What Newton did was to mistake the map for the territory, a problem which the “science” of physics inherited and which by the 20th century had evolved into a full-blown art-form reminiscent of Ptolemy. By conflating a physical universe with a mathematical one, Newton had ensured that the “science” of physics was misnamed from the start. Physics was never a science from the day it was born, but rather a branch of mathematics which can make very accurate predictions about the behaviour of matter and energy in the universe.2 Despite what Newton may have thought about the ontological validity of what he was doing that’s all that physics was ever designed to do and that’s all it’s ever been capable of doing. It is a predictive “science” only which makes it only half a science. A true science must be both predictive and explanatory, and once Newton had conflated the physical with the non-physical he had stripped his ingenious mathematical portrait of the world of any possible explanatory authority. It was no longer possible to see the wood for the trees because Newtonian reductionism immediately became the operational methodology for physics.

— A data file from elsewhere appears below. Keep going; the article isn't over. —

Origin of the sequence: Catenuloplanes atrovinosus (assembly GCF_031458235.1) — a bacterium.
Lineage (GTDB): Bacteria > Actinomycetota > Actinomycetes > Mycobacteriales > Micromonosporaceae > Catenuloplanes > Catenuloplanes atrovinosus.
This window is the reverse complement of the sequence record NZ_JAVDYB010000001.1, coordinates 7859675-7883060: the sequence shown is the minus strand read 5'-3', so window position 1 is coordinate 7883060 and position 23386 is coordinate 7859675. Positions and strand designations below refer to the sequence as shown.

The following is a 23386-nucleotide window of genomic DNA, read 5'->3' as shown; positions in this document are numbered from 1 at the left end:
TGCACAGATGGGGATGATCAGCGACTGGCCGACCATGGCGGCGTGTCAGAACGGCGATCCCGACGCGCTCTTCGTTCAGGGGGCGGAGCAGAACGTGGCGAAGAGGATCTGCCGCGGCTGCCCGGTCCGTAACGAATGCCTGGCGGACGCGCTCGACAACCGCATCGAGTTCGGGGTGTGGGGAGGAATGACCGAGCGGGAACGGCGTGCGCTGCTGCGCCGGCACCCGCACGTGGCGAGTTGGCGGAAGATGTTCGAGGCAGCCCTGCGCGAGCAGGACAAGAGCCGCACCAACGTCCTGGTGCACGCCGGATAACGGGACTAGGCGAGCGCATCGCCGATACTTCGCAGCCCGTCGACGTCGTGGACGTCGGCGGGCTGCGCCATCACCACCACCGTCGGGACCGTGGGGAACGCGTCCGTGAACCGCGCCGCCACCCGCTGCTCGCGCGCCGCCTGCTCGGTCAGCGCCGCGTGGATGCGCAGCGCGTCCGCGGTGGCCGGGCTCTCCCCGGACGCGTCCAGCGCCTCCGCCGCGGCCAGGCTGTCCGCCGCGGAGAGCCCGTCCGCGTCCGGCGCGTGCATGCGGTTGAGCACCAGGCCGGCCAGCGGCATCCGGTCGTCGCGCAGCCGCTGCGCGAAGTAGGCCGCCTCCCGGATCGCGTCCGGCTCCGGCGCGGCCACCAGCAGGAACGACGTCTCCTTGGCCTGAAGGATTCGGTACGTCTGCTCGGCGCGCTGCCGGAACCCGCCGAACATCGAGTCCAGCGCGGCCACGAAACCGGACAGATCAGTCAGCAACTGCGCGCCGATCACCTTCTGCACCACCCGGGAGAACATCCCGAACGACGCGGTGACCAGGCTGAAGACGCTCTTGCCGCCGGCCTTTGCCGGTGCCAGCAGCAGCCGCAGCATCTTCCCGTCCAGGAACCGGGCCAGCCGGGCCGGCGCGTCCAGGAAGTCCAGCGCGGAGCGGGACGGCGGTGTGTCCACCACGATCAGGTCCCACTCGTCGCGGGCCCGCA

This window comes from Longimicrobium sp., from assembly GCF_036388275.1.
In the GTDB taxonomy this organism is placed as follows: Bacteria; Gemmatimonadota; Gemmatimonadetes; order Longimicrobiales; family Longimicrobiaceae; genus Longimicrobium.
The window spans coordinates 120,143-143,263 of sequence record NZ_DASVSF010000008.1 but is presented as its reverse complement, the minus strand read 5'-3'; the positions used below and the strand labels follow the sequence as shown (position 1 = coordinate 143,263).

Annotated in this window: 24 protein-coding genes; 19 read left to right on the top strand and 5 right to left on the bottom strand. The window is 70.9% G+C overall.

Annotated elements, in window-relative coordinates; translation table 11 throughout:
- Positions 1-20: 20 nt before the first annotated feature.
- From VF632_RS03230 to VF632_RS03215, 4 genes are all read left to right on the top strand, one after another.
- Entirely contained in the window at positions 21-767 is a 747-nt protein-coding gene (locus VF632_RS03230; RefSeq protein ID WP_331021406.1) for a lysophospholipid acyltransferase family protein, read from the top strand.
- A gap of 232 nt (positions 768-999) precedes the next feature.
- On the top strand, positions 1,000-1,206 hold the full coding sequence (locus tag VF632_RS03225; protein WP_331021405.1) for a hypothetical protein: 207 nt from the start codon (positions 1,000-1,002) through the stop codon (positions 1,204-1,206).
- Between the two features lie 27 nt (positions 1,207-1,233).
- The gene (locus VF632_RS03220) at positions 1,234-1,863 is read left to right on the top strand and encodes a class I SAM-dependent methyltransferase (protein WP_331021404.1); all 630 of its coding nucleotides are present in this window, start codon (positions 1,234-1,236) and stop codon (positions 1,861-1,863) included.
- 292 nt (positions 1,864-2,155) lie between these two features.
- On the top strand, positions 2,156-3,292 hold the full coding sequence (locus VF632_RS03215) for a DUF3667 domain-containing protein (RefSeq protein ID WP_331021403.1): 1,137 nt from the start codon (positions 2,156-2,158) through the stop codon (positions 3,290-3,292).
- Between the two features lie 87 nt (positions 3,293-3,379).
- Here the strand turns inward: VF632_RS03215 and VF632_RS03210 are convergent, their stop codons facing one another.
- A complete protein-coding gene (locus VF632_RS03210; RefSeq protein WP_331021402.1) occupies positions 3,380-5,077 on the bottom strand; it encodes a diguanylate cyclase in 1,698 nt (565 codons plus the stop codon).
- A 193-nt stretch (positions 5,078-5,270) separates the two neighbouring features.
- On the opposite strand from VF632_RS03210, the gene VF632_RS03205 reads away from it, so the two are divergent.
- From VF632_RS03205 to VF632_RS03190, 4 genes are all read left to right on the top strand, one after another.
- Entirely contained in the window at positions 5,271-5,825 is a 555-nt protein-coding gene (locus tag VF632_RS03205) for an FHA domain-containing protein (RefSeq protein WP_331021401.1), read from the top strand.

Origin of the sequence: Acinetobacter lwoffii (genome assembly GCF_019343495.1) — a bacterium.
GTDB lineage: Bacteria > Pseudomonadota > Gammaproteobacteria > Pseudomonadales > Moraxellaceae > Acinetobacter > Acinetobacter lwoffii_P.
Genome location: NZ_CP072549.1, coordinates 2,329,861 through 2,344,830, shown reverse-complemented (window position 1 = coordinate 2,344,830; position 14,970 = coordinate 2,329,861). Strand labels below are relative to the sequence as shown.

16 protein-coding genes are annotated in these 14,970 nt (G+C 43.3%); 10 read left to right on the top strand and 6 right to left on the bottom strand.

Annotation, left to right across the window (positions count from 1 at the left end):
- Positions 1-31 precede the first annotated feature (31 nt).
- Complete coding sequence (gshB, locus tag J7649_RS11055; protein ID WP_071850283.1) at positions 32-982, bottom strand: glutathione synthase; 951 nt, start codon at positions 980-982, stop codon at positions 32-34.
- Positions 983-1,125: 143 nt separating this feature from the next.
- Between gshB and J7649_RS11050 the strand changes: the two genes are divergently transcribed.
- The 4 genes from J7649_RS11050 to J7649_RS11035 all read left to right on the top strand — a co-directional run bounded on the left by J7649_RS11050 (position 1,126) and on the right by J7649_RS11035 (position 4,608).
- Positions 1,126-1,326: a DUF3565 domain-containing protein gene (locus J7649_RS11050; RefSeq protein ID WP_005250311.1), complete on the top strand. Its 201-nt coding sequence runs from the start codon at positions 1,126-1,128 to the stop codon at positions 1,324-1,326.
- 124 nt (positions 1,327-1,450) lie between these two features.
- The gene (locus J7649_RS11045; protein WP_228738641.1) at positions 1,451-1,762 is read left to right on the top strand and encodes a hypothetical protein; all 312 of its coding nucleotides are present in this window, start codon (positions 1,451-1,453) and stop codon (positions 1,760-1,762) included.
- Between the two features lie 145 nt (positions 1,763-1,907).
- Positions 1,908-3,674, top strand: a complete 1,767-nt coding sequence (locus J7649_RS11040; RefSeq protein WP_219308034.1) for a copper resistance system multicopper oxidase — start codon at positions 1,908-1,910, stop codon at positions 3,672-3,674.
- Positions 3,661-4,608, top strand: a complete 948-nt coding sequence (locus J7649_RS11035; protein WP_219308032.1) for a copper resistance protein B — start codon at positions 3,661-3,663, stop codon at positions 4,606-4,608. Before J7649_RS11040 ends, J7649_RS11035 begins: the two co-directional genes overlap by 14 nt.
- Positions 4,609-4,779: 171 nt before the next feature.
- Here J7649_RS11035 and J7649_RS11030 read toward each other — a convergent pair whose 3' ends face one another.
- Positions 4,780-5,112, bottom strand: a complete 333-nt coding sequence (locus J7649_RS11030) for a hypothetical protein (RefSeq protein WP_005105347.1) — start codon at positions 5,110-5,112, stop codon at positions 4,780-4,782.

By the time our 21st century dawned, the non-science of physics had been constructed into a mathematical edifice of spectacular virtuosity and mind-boggling extravagance. It has now proven its worth again and again, and it has brought us to the brink of a technological Super-age, and yet physics is still unable to tell us what our universe is. The philosophy of the bloody obvious does not seek to declare these epistemic models valueless, despite the fact that they make no sense, because this would be to chuck out the baby with the bathwater. What I seek to do is offer an explanatory ontology which can underpin the epistemology of physics and render these models accessible to the tools of human reason.